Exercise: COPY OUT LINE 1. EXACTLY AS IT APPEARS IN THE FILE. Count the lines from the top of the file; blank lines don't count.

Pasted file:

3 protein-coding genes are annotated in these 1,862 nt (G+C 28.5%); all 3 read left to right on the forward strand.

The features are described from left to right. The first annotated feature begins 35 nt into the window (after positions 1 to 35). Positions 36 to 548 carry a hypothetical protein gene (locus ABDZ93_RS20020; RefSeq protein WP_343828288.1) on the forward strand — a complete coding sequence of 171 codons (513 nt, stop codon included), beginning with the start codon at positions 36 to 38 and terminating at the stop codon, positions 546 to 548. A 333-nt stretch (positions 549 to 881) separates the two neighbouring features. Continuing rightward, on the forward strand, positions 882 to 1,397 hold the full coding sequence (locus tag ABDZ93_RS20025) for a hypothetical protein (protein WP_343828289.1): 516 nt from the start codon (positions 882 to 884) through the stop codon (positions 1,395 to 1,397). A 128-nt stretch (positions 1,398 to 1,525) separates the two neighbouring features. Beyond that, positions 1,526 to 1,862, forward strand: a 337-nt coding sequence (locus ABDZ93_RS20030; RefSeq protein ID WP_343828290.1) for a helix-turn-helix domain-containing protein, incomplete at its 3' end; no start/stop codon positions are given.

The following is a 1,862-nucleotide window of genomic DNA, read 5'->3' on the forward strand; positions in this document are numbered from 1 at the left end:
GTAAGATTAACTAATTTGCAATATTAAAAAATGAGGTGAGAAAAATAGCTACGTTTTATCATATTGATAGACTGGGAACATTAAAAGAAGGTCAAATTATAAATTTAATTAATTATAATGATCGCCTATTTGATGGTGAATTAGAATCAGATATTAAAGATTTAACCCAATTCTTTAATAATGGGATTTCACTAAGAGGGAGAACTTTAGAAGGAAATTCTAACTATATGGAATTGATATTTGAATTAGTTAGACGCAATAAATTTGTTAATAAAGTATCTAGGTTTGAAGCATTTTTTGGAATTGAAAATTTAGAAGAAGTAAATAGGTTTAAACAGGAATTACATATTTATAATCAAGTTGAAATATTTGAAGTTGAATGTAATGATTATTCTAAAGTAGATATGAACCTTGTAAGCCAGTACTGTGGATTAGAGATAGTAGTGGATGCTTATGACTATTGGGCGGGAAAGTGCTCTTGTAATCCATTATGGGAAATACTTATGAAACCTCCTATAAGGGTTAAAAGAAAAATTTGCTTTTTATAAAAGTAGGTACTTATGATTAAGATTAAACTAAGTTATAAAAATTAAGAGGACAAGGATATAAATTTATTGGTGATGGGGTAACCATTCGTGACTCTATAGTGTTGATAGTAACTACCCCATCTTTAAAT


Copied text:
3 protein-coding genes are annotated in these 1,862 nt (G+C 28.5%); all 3 read left to right on the forward strand.